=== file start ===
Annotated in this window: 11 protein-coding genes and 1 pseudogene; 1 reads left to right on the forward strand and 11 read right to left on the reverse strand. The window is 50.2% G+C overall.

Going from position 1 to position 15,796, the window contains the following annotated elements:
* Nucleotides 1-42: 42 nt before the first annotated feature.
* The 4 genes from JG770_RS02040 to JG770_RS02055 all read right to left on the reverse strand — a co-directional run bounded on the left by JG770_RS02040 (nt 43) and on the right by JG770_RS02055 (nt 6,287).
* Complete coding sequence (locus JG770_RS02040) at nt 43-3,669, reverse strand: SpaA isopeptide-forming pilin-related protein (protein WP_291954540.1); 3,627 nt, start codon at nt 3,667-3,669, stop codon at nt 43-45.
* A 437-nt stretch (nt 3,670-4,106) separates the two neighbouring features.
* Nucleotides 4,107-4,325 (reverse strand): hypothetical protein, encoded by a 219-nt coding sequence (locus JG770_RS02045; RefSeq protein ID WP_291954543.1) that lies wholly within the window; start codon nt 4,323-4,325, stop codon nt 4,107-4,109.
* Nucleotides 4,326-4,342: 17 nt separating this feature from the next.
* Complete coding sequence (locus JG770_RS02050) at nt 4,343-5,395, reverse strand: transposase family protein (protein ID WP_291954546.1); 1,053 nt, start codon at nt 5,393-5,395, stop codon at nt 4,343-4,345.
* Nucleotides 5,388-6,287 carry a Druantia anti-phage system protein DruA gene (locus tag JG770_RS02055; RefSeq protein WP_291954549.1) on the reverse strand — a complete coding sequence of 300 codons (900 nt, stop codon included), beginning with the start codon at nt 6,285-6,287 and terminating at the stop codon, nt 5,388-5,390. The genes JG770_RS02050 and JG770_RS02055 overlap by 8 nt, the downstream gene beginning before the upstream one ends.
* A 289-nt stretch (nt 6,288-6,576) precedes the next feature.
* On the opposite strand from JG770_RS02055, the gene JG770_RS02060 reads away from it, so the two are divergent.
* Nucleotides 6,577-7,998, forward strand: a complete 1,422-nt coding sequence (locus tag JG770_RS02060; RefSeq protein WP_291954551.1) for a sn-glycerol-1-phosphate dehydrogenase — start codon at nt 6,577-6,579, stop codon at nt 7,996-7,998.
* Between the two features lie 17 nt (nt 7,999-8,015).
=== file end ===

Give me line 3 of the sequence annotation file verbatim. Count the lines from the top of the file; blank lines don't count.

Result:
* Nucleotides 1-42: 42 nt before the first annotated feature.